Reading Isn't Taught by the Book in NY
Battle over best way pits left vs. right, feds vs. local board
NEW YORK — The reading wars are heating up again, fueled by a scramble for $6 billion in federal money, and the students in Agnes Martin’s first-grade class at Public School 172 are caught in the middle.
To an untutored eye, the scene seems innocent enough: 20 children squatting on a rug, piecing together letters to form words such as “dent” and “stand.”
After 15 minutes of this activity — any more would be boring, school Principal Jack Spatola said — the students settle down to hear the story “Harry the Dirty Dog,” which they will later re-create in pictures.
The reading methods practiced in P.S. 172 have won the enthusiastic approval of the chancellor of the New York City school system, Joel Klein, who embraced them last year as a model.
But they have been denounced as “unscientific” by reading experts for the Bush administration, who advocate a much greater emphasis on phonics, the repetitive sound drills viewed by some educators as the key to early reading progress.
The dispute has become a test case for the implementation of President Bush’s ambitious Reading First initiative, which aims to help every child in the country become a successful reader.
Without the federal government’s seal of approval, New York’s reading program is ineligible for federal subsidies.
The two sides reached an uneasy compromise, Klein said, and 49 of the city’s lowest-performing schools would adopt a phonics-rich reading program acceptable to the federal government, unlocking $34 million in Reading First money.
The rest of the city’s 600-odd elementary schools will stick with the methods showcased by P.S. 172.
While Klein and his aides portrayed the concession as a common-sense step that would preserve the best elements of both approaches, the action has rekindled a long-simmering feud between progressive and conservative educators over the best way to teach reading.
It is a battle that pits left against right, the feds against local school boards and “child-centered” against “teacher-centered” philosophies of education.
The conservative camp argues that Klein, a former federal prosecutor who won fame by bringing antitrust charges against Microsoft, has fallen under the sway of progressives with dangerously wishy-washy ideas about how children learn.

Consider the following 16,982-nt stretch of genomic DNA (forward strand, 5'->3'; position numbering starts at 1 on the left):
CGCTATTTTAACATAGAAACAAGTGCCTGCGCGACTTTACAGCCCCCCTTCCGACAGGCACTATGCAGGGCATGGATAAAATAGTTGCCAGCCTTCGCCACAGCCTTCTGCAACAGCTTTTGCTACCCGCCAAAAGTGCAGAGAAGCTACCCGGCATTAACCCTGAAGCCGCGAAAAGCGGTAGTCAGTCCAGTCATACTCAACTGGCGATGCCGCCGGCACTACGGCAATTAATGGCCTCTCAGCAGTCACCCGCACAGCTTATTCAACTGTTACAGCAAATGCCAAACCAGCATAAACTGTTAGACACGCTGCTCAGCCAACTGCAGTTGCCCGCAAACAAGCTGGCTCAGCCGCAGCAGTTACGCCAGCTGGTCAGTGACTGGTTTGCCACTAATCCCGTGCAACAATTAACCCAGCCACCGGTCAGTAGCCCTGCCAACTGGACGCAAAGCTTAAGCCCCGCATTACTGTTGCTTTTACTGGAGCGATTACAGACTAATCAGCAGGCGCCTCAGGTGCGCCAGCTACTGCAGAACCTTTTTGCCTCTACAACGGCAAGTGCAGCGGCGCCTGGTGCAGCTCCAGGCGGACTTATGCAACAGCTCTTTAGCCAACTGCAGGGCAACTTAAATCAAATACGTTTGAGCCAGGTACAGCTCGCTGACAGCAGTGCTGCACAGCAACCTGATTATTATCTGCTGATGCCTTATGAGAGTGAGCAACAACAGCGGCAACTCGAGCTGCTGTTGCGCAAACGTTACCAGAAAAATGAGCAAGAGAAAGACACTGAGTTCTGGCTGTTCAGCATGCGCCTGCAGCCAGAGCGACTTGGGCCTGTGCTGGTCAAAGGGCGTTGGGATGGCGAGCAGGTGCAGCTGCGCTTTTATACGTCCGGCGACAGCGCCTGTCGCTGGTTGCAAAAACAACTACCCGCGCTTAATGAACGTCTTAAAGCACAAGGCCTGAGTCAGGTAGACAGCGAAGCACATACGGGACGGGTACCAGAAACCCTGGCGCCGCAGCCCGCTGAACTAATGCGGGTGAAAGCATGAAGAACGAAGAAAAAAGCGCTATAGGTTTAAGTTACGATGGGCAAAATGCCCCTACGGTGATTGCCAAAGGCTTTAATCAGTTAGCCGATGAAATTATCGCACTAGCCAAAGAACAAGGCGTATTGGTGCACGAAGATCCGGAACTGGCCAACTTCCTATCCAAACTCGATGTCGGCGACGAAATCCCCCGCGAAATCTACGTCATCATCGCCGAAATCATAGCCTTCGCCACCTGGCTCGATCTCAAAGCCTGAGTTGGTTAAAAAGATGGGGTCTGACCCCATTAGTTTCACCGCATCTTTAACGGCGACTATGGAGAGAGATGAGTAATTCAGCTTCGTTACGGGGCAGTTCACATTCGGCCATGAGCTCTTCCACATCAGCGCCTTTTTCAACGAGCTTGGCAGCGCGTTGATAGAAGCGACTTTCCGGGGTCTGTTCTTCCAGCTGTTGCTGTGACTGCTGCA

The liberals argue that Klein and New York Mayor Michael Bloomberg have sold their convictions for a few million dollars in federal cash.
“Evidently, someone in the Bloomberg administration decided that they would do whatever they needed to do to get the money,” said Richard Allington, vice president of the International Reading Association and a critic of the Bush administration’s contention that scripted phonics programs have been “scientifically proven” to produce superior results to the “balanced literacy” approach favored by New York City.
Allington accuses the federal government of favoring “one-size-fits-all” programs and “an almost Orwellian” effort to dictate a nationwide curriculum that everyone must follow.
Most reading experts agree that a certain amount of phonics instruction is an indispensable part of an effective reading program, along with other elements such as constructing word walls and writing book reports.
The $6 billion-dollar question in education these days is where the balance should be struck and whether to adopt one of the highly structured phonics reading programs touted by the Bush administration.
The states have served as a buffer between the Bush administration and local education departments over the implementation of the Reading First initiative.
Several states, including Maryland and Massachusetts, have revised their reading programs to bring them in line with federal requirements. It is up to the individual localities to decide whether to accept the federal reading money.
Chris Doherty, the director of Reading First, said the Department of Education has reached agreement with all 50 states and the District of Columbia on the criteria for distributing the federal reading money.
He said the states enjoy “a great deal of flexibility over how they distribute the money” but are required to abide by congressional guidelines that their reading programs be based on proven scientific research.
Some local education officials have expressed frustration over what they see as unwarranted federal interference in the curriculum, which they believe undermines the principle of local control.
“The Democrats would never have gotten away with this,” said Boston Schools Superintendent Thomas Payzant, who served as assistant secretary of education in the Clinton administration.
“When we talked to the states about setting federal standards back in 1993 and 1994, we were beaten up by conservatives who were opposed to federal interference.”
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